A number of exceptions are provided if the property is sold within five years
of acquisition, two of which are explained below.
1) Principal place of residence of the seller
A seller will not be liable to specific business tax on the sale of his principal
place of residence, if his name appears in the house registration book of
the property for not less than one year from the date that the property was
acquired. In the case where the name of the seller appears in the house
registration book more than once but the period of registration in total
adds up to a year, the seller shall be deemed to have been registered for
at least one year.




In the case where the property sold is marital property, only one of the
spouses must be recorded in the house registration book for not less than
one year to qualify for exemption. In the case where a person transfers his
ownership interest in a property to his spouse, the transferor’s name must
appear in the house registration book for not less than one year.
Special rules apply in the case of joint ownership of property. Where the joint
owners will be taxed separately on the transfer of their ownership interests,
the owner must have their name in the house registration book for not
less than one year. In the case where the joint owners are liable to specific
business tax as an ordinary partnership or ´body of persons´, rather than
as separate taxpayers, the house registration exemption cannot be used.
2) Property sold acquired through inheritance
Property sold that is acquired through inheritance will not be subject to
specific business tax. For example, take the case of a married couple that
purchases a condominium unit as an investment property and the husband
subsequently passes way and bequests the property to his wife. If the wife
sells the unit within five years from the date of acquisition, the sale of the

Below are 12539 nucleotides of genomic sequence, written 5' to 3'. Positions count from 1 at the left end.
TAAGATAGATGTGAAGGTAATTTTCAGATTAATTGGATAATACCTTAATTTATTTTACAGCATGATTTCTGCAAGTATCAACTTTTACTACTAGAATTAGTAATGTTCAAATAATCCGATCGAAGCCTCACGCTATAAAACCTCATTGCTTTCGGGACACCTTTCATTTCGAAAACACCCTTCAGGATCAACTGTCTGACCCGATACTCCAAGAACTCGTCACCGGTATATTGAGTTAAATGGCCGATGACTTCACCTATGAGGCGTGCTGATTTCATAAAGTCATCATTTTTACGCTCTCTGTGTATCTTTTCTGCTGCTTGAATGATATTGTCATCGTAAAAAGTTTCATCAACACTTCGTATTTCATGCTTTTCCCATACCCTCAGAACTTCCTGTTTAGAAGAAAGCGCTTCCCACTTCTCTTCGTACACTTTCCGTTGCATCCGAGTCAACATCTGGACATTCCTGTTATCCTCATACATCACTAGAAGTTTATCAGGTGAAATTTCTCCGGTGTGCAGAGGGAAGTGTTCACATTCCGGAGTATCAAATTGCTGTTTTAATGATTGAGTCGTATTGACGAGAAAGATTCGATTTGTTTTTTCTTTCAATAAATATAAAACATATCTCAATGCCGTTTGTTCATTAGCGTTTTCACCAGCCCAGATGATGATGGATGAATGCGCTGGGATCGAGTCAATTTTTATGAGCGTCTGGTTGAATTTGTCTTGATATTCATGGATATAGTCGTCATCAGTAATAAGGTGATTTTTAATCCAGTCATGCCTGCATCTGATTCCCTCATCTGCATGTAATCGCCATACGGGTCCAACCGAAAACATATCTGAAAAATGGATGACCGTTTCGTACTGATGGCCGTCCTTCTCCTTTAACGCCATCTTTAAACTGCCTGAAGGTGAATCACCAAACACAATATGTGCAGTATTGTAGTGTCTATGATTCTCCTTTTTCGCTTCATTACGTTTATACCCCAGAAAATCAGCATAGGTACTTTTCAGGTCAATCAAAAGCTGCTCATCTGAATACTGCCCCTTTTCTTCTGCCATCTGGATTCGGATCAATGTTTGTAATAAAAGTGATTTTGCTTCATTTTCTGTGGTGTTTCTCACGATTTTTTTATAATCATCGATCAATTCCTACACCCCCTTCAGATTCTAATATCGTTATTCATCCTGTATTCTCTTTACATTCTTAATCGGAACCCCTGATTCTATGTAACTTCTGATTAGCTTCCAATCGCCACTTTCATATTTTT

wife’s ownership interest in the property prior to the husband’s death shall
be subject to specific business tax, whilst the portion inherited shall not be
subject to specific business tax.




These two examples highlight the various circumstances that can determine
whether or not a sale will be subject to specific business tax. If a sale is not
subject to specific business tax it may instead be subject to stamp duty of
0.5 per cent.




What if the buyer pays the specific business tax for the seller?
In the case where the purchaser agrees to pay taxes or fees in registering
the transfer of the property which the seller is liable to pay under the law,
than such tax or fees shall be included in the tax base for computing specific
business tax.
For example, a sales contract may provide that the buyer shall be liable to
pay the specific business tax due on registration of the property. The specific
business tax is the liability of the seller under the law so the tax base should
be grossed up for paying specific business tax.




What if the sales price is under declared?
Parties may be tempted to under declare the sales price at the land office
to reduce the tax payable. Paying the specific business tax at the land office
may not be the end of the story however. The Revenue Department may
still seek to examine that the correct amount of tax has been paid when
it conducts a tax audit. If evidence is discovered that the real sales price
is higher than that declared at the land office, resulting in a tax shortfall,
then the Revenue has the power to collect the shortfall from the seller, plus
penalties and surcharges for late payment.




This article was written by Paul Ashburn, Senior Partner, BDO Advisory Limited.




BDO Advisory Limited, a limited liability company incorporated in Thailand, is a member of BDO International Limited, a UK company limited by guarantee, and forms part of the international BDO network of independent member firms. BDO is the brand name for the BDO International network and for each of the BDO Member Firms.




Visit BDO website at www.bdo-thaitax.com.